Chapter 6

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University of Guelph
Human Resources and Organizational Behaviour
HROB 2010
Casey Cosgrove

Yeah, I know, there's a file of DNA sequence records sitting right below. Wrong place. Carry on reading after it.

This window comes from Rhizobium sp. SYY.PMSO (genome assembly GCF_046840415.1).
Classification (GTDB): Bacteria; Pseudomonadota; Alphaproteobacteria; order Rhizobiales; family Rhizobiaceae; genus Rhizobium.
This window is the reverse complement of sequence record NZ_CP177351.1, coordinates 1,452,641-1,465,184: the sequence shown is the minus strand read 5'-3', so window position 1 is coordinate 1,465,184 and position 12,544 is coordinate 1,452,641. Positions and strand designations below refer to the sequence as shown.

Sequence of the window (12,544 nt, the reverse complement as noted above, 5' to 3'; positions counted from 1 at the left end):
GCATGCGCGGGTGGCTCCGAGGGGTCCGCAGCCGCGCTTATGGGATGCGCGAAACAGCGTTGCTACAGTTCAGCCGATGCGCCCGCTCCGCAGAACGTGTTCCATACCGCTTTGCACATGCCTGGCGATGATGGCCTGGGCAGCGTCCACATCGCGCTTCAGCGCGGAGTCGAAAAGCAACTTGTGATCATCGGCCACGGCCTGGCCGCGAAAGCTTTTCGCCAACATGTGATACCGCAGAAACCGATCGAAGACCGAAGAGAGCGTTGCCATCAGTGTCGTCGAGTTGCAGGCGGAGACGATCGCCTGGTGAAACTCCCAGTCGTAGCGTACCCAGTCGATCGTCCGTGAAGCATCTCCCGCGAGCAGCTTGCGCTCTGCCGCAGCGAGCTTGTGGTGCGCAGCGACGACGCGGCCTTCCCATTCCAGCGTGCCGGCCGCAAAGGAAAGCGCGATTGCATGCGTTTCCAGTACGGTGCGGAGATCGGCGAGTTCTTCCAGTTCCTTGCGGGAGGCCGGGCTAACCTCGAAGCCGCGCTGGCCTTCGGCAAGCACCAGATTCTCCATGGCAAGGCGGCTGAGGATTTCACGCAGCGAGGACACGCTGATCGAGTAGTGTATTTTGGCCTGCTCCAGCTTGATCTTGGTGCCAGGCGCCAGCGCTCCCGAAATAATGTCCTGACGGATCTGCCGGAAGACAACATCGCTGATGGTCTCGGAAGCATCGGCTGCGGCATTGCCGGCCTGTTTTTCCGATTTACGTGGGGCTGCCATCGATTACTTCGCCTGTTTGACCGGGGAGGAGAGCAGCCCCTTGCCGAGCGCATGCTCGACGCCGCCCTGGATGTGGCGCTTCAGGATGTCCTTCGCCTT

Chapter 6: Contingency Theory Description • Contingency theory is a leader-match theory which means it tries to match leaders to appropriate situations • It is called contingency because it suggests that a leaders effectiveness depends on how well the leader's style fits the context • Effective leadership is contingent on matching a leader's style to the right setting • Fiedler developed contingency theory by studying the styles of many different leaders who worked in different contexts, primarily military organizations ◦ He assessed leaders styles, the situations in which they worked, and whether they were effective Leadership Style • Within the framework of contingency theory, leadership style are described as: ◦ Task motivated ◦ Relationship motivated • Task Motivated leaders are concerned with reaching a goal • Relationship Motivated leaders are concerned with developing close interpersonal relationship • To measure leader styles, Fielder developed the Least Preferred Coworker (LPC) scale ◦ Leaders who score high on this scale are described as relationship motivated, and those who score low on the scale are identified as task motivated Situational Variables • Contingency theory suggests that situations can be characterized in terms of three factors: ◦ Leader-Member Relations ◦ Task Structure ◦ Position Power • Leader-Member Relations consist of the group atmosphere and the degree of confidence, loyalty and attraction that followers feel for their leader ◦ If the group atmosphere is positive and subordinates trust, like and get along with their leader, the leader-member relations are defined as good ◦ If the group atmosphere is unfriendly and friction exists within the group, leader- member relations are defined as poor • Task Structure is the degree to which the requirements of a task are clear and spelled out ◦ Tasks that are completely structured tend to give more control to the leader, whereas vague and unclear tasks lessen the leaders control and influence ◦ A task is considered structured when: ▪ (a) the requirements of the task are clearly stated and known by the people required to perform them ▪ (b) the path to accomplishing the task has few alternatives ▪ (c) completion of the task can be clearly demonstrated ▪ (d) only a limited number of correct solutions to the task exist • Position Power is the amount of authority a leader has to reward or to punish followers ◦ It includes the legitimate power individuals acquire as a result of the position they hold in an organization ◦ Position power is strong if a person has the authority to hire and fire or give raises in rank or pay ◦ It is weak if a person does not have the authority to do these things • Situations that are rated most favorable are those having good leader-follower relations, defined tasks, and strong leader-position power • Situations that are rated least favorable have poor leader-follower relations, unstructured tasks and weak leader-position power • Situations that are rated moderately favorable fall between these two extremes • People who are task motivated (low LPC score) will be effective in both very favorable and very unfavorable situations – that is, in situations that are going along very smoothly or situations that are out of control • People who are relationship motivated (high LPC score) are effective in moderately favorable situations – that is, in situations in which there is some degree of certainty but things are neither completely under their control nor completely out of their control • Fiedler's intepretation of the theory adds a degree of clarity to the issue of: ◦ Why leaders with high LPC scores are effective in moderately favorable situations or why leaders with low LPC scores are effective in both very favorable and very unfavorable situations ◦ He provides reasoning for why leaders are working in the “wrong” situation are ineffective: ▪ (a) A leader whos LPC style does not match a particular situation experiences stress and anxiety ▪ (b) Under stress, the leader reverts to less mature ways of coping that were learned in early development; ▪ (c) The leader's less mature coping style results in poor decision making which results in negative work outcomes How Does Contingency Theory Work? • By measuring a leader's LPC score and the three situational variables, one can predict whether the leader is going to be effective in a particular setting • For example: A situation that has a good leader-member relations, a structure task, and strong position power would fall in Category 1 of preferred leadership style • A situation that has poor leader-member relations, structured task, and weak position power would fall in Category 6 • The figure indicates that low LPCs are effective in Category 1,2,3, and 8, whereas high LPCs are effective in Categories 4,5,6 and 7 • Middle LPCs are effective in Categories 1,2, and 3 Strengths • First, it is supported by a great deal of empirical research ◦ offers an approach to leadership that has a long tradition ◦ Many researchers have tested it and found it to be a valid and reliable approach
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